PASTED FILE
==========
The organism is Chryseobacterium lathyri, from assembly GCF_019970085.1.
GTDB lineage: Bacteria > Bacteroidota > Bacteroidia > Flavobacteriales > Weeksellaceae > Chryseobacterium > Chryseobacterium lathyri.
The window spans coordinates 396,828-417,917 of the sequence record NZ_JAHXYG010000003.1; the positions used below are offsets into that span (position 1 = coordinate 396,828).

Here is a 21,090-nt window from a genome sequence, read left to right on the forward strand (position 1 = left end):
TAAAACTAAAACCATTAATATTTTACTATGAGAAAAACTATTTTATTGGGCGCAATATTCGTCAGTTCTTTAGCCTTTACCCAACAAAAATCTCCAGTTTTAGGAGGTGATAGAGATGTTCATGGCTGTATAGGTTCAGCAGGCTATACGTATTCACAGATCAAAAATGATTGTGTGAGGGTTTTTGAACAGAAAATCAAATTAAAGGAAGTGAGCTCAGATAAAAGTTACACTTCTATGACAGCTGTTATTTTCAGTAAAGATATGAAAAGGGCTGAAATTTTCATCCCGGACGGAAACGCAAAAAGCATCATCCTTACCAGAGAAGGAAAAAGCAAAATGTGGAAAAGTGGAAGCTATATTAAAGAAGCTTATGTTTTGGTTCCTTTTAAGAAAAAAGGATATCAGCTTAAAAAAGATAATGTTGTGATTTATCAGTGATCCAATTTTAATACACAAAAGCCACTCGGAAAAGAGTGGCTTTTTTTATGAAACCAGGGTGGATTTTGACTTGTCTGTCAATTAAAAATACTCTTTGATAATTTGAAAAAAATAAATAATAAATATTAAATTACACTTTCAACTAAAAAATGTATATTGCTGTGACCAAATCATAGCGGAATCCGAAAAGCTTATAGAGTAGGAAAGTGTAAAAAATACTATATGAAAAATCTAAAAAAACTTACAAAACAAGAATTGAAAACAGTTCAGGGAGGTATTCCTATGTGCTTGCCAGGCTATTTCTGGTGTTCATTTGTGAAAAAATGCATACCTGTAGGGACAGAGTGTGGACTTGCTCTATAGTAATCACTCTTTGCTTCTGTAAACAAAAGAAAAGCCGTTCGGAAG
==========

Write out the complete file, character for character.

The organism is Chryseobacterium lathyri, from assembly GCF_019970085.1.
GTDB lineage: Bacteria > Bacteroidota > Bacteroidia > Flavobacteriales > Weeksellaceae > Chryseobacterium > Chryseobacterium lathyri.
The window spans coordinates 396,828-417,917 of the sequence record NZ_JAHXYG010000003.1; the positions used below are offsets into that span (position 1 = coordinate 396,828).

Here is a 21,090-nt window from a genome sequence, read left to right on the forward strand (position 1 = left end):
TAAAACTAAAACCATTAATATTTTACTATGAGAAAAACTATTTTATTGGGCGCAATATTCGTCAGTTCTTTAGCCTTTACCCAACAAAAATCTCCAGTTTTAGGAGGTGATAGAGATGTTCATGGCTGTATAGGTTCAGCAGGCTATACGTATTCACAGATCAAAAATGATTGTGTGAGGGTTTTTGAACAGAAAATCAAATTAAAGGAAGTGAGCTCAGATAAAAGTTACACTTCTATGACAGCTGTTATTTTCAGTAAAGATATGAAAAGGGCTGAAATTTTCATCCCGGACGGAAACGCAAAAAGCATCATCCTTACCAGAGAAGGAAAAAGCAAAATGTGGAAAAGTGGAAGCTATATTAAAGAAGCTTATGTTTTGGTTCCTTTTAAGAAAAAAGGATATCAGCTTAAAAAAGATAATGTTGTGATTTATCAGTGATCCAATTTTAATACACAAAAGCCACTCGGAAAAGAGTGGCTTTTTTTATGAAACCAGGGTGGATTTTGACTTGTCTGTCAATTAAAAATACTCTTTGATAATTTGAAAAAAATAAATAATAAATATTAAATTACACTTTCAACTAAAAAATGTATATTGCTGTGACCAAATCATAGCGGAATCCGAAAAGCTTATAGAGTAGGAAAGTGTAAAAAATACTATATGAAAAATCTAAAAAAACTTACAAAACAAGAATTGAAAACAGTTCAGGGAGGTATTCCTATGTGCTTGCCAGGCTATTTCTGGTGTTCATTTGTGAAAAAATGCATACCTGTAGGGACAGAGTGTGGACTTGCTCTATAGTAATCACTCTTTGCTTCTGTAAACAAAAGAAAAGCCGTTCGGAAG